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In the Summer of 2014 Taschen published a gorgeous photobook of naked young allied soldiers from WWII. These photos have been collected over the years by Los Angeles photographer Michael Stokes resulting in an archive of over 600 images, including soldiers and sailors from Australia, England, France, Italy, Poland, Russia and the USA. During conflict troops often lived in the field with just one uniform and item of underwear to their name, regularly going for extended periods without a proper shower, so nudity became a natural part of their all male environment.  A unique visual insight into the everyday realities of war, My Buddy reveals young men, at their physical peak, dealing with the unimaginable pressures of combat by forming intimate ties and living each day to the full.

Commanders encouraged their men to establish close ‘buddy’ relationships for emotional support, and with soldiers often relying on each other for survival, these soon developed into intensely close bonds. Taken between battles, these photos are less to do with men fucking than men fucking about. As well as guys skinny-dipping and sunbathing, its lads together blowing off some steam, a bit of horseplay and some cheeky grab-ass. So as well as lots of guys messing about with their todgers out there is also an innocent quality to these often technically excellent photos, which makes them unexpectedly sweet and charming.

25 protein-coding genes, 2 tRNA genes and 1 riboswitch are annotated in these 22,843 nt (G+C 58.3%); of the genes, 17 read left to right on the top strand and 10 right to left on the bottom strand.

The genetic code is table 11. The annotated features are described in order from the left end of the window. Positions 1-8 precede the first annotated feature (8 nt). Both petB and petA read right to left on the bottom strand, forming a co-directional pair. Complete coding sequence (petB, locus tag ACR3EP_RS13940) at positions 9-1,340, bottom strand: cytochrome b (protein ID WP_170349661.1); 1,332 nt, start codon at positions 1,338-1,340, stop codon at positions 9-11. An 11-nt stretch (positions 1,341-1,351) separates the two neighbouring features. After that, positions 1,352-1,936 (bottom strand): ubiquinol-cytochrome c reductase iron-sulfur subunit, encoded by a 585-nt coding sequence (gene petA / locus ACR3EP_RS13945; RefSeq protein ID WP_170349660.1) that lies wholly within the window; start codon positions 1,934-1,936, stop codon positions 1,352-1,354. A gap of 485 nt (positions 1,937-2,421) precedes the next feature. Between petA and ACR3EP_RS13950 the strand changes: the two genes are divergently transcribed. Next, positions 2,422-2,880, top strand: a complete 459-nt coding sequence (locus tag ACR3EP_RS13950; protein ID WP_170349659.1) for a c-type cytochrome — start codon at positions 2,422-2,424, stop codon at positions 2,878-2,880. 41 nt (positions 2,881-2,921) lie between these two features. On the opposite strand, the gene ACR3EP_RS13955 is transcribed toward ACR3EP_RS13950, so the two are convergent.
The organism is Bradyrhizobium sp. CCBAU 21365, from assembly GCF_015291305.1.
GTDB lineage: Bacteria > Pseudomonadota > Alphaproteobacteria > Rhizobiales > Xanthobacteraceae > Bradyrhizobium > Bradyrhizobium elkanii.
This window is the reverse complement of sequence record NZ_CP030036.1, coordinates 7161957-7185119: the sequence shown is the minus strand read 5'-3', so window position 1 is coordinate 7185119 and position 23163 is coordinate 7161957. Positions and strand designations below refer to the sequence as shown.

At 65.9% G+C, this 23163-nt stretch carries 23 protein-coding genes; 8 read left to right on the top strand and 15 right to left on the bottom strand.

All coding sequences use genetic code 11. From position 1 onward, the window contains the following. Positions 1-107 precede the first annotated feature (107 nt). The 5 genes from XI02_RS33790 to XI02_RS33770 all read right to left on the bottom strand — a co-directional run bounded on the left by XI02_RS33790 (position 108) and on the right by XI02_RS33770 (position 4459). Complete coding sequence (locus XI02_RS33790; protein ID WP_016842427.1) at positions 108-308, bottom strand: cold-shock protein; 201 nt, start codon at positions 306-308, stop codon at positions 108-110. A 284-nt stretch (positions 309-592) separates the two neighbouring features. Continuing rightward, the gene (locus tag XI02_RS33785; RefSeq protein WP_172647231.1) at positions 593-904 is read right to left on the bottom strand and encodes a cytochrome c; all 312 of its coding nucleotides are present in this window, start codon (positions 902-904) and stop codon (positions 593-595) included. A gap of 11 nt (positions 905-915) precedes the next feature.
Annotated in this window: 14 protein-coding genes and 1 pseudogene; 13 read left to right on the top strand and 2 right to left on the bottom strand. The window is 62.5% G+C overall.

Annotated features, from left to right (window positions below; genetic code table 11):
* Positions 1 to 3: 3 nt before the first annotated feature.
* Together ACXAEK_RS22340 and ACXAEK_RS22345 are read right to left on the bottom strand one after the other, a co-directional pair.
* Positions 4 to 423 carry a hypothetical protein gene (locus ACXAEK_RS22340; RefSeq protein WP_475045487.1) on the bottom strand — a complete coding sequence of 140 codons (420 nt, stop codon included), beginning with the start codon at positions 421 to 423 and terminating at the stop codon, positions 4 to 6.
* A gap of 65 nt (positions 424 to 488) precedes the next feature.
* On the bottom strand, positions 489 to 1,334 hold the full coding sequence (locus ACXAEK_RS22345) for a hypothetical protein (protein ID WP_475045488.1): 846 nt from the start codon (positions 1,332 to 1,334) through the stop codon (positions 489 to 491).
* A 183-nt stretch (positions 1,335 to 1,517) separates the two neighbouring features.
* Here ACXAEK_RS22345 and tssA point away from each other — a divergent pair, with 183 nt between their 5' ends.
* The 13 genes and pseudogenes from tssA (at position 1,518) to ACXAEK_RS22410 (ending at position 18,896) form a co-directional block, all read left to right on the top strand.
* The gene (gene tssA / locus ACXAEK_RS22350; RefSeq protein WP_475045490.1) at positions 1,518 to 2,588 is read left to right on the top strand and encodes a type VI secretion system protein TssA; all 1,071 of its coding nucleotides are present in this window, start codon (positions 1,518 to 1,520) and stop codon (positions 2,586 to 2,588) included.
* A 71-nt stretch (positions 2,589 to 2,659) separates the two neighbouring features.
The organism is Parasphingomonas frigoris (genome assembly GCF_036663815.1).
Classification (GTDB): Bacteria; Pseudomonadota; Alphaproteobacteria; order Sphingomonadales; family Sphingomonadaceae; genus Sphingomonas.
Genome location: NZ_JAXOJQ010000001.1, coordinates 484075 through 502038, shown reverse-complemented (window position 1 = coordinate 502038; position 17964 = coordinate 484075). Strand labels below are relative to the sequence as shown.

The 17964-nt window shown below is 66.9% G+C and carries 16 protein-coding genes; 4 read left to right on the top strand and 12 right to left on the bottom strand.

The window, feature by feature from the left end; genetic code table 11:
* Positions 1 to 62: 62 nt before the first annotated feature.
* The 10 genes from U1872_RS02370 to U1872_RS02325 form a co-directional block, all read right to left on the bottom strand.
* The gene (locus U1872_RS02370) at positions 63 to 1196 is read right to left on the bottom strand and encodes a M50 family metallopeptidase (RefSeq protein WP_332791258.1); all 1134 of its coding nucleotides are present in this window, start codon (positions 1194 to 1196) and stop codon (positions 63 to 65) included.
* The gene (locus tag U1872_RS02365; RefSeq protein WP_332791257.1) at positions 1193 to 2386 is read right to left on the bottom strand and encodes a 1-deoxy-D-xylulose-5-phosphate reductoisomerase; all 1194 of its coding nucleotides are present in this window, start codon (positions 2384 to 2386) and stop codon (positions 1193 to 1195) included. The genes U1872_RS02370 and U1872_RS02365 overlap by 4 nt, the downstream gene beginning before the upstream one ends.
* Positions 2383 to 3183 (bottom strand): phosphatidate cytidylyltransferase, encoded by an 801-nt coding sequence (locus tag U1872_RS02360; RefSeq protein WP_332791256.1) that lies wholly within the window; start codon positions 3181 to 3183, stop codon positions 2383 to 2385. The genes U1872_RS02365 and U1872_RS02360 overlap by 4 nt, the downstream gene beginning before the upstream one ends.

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Sumptuous yet simply produced with gold edge gilded pages in an old photo album format, My Buddy features artwork, extracts as well as photography. With commentary from editor Dian Hanson – who does all the Tom of Finland books – plus an introduction by Scotty Bowers, an 89-year-old ex-Marine and author of Full Service, the only possible negative is that the text in the book is repeated in German and French as well as English, which distracts a bit but is increasingly common.

My Buddy, WWII Laid Bare, published Taschen at £45, is available from Gay’s the Word and other disreputable bookshops.

My Buddy

Review originally posted in qx magazine.

Arctic Summer by Damon Galgut – A Bite-Size Book Review

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Arctic Summer by Damon Galgut

Atlantic Books – Fiction – £17.99 HB

In this literary tour de force, Damon Galgut evokes the life of E. M. Forster and his travels to India in 1912, exploring the lure of forbidden desires and the mysterious alchemy of the creative process. A fictional exploration of the life and times of one of Britain’s finest novelists, Arctic Summer is lyrical, fluid, funny and exquisitely beautiful. Twice shortlisted for the Man Booker Prize for In a Strange Room and The Good Doctor, it is nothing short of criminal that this latest treasure didn’t do as well in 2014 prize-land-world.

The Kills by Richard House – A Bite-Size Book Review

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The Kills by Richard House

Picador – Fiction – £9.99 PB

At 1000 pages this is a big but brilliant literary political thriller; perfect for those who like their reading with a generous dose of gritty conspiracy. The story begins in Camp Liberty, an unmanned staging-post and burn-pit site in Amrah province, Iraq and emanates out across continents, characters and sub-plots. Longlisted for the Man Booker Prize and shortlisted forthe South Bank Sky Arts Award, The Kills is gloriously addictive and incredibly well written.